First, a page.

7. No post I've read (apart from yours) has said "never", just "not yet", I think most of us expect some to restart in 2022 at worst and just perhaps the odd one towards the end of 2021. "Never again" requires an assumption that there won't be a vaccine, ever. OK, there's a chance there might not be but that's a big jump to make at this stage. I don't think very many of us have written off attending large indoor gatherings forever, (I certainly haven't) just until there is a vaccine, and we've received it. OK , it's outdoors, but looking at certain beaches in Dorset at weekends, there are loads of people who have either decided Covid-19 is (1) all over bar the shouting, (2) not as dangerous as the establishment have made out (3) it won't get them cos they are immortal, (4) they are happy to take their chances or (5) they haven't really thought about it and/or don't want to. Many will get away with it, others won't and it's unreasonable to assume that none of them are into model railways. Does anybody really believe that world governments would have deliberately set in train what will probably become the biggest slump since the Wall Street Crash, for no good reason? Even assuming a vaccine is developed, and can be widely administered, in the next 12-18 months I think it's pretty clear that 2020 and most of 2021 are already write-offs exhibition-wise. Quite aside from anything else, many are held in school premises which are likely to be barred from all but their core function for at least that period. Ironically, when vaccination does start, expect quite a lot of people to become even more cautious, until they've had theirs. After all, who wants to be the last to catch a bullet when the war is ending? John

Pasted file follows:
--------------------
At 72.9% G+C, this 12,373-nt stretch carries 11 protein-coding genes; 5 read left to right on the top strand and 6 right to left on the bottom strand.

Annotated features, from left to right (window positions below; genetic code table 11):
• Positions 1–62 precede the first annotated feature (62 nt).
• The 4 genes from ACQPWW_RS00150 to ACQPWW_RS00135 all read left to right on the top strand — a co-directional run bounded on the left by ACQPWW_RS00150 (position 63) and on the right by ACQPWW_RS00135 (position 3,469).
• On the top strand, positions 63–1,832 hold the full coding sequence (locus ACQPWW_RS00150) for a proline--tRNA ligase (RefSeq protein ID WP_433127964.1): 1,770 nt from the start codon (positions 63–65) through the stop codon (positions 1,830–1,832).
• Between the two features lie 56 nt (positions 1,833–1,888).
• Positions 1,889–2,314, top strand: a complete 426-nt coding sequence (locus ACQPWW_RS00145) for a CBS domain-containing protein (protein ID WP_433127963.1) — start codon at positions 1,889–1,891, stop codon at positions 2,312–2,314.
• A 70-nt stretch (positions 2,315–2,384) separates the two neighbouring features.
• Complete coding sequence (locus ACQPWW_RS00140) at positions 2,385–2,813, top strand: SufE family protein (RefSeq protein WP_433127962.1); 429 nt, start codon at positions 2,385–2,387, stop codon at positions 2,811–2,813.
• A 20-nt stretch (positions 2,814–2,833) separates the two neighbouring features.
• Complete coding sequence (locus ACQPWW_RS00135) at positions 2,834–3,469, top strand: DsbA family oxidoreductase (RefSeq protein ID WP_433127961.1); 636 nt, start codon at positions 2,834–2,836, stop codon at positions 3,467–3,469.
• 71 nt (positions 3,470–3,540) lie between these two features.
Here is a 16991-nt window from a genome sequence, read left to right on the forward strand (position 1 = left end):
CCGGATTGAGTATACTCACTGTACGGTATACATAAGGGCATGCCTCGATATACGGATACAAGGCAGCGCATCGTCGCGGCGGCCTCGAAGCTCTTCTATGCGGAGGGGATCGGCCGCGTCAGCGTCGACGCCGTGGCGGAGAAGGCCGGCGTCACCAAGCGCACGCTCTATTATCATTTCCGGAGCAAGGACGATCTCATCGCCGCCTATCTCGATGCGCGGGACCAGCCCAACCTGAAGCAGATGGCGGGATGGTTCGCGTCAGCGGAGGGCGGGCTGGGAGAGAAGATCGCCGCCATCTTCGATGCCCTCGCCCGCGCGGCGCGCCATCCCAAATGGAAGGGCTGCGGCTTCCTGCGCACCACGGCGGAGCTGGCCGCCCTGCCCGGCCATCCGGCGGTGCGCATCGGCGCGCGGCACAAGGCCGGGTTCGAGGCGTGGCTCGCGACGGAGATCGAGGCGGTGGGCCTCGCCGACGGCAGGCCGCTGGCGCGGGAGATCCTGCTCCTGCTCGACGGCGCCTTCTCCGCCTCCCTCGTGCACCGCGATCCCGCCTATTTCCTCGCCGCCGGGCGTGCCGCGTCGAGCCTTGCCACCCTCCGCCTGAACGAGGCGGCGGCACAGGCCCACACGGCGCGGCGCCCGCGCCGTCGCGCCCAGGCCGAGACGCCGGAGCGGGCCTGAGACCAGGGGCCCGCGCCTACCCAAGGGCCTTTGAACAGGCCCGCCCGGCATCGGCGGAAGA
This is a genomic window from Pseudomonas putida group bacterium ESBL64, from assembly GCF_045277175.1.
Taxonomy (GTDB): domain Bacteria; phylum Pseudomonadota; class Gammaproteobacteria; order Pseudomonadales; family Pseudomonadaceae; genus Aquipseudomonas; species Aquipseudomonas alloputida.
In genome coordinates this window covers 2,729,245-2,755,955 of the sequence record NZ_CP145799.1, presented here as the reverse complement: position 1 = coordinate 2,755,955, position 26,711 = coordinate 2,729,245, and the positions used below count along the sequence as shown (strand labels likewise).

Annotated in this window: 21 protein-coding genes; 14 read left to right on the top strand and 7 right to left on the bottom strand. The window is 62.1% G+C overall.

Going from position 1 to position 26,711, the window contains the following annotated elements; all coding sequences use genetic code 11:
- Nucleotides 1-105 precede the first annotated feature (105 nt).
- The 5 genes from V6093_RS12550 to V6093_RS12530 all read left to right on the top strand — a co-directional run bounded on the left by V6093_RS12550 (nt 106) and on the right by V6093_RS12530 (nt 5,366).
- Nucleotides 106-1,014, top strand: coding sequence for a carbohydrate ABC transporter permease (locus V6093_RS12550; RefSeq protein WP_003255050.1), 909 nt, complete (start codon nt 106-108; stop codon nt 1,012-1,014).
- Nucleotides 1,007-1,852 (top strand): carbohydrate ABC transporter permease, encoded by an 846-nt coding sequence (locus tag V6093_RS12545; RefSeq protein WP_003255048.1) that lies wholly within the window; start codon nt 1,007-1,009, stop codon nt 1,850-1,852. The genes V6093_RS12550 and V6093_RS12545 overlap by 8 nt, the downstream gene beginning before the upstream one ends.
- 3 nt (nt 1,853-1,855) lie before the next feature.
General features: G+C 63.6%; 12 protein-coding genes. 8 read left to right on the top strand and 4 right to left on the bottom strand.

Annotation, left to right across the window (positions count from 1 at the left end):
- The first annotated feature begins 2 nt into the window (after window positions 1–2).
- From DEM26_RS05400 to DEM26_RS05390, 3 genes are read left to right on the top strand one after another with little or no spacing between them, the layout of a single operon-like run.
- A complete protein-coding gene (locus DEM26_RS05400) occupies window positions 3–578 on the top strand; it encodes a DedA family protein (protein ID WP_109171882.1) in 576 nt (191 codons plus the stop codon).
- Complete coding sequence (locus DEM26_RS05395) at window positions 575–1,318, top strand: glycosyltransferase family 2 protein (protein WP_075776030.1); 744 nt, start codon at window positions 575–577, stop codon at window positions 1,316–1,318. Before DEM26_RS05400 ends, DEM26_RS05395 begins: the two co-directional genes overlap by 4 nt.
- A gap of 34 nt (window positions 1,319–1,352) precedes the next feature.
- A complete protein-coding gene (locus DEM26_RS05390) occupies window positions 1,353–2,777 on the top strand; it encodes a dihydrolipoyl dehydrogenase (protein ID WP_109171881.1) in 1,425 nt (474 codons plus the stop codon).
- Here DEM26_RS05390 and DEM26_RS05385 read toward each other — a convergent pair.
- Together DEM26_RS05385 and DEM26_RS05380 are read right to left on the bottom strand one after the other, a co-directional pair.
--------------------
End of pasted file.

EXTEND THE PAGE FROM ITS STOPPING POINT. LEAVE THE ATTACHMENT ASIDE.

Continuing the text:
8. Much depends on the operational requirements of the layout(s) on which the stock is to run. If sets won't need to be propelled, (especially over crossovers) you can get away with smaller gaps than if they do. Curves can be deceptive. I once had to sort one out on a club layout, Tamerig Central when the "Bishport branch" flyover was repurposed to become the Somerset & Dorset line from the (then) new Bath Green Park layout. The ruling minimum was supposed to be 3' but this dog-leg measured at less than half that, roughly a r-t-r No.2 radius. It looked a bit tight even "by eye", but not that tight, probably because it was partly screened by the girders of the flyover. It hadn't become obvious earlier because it only ever carried hauled moves in one direction by nothing bigger than 4-4-0s. West Countries and 9Fs were a different proposition.... What nobody ever spotted, to the end of the layout's days (without me pointing it out) was that I'd had to spread the end of the last span of girders outward by an inch at that end to make room for the easement. John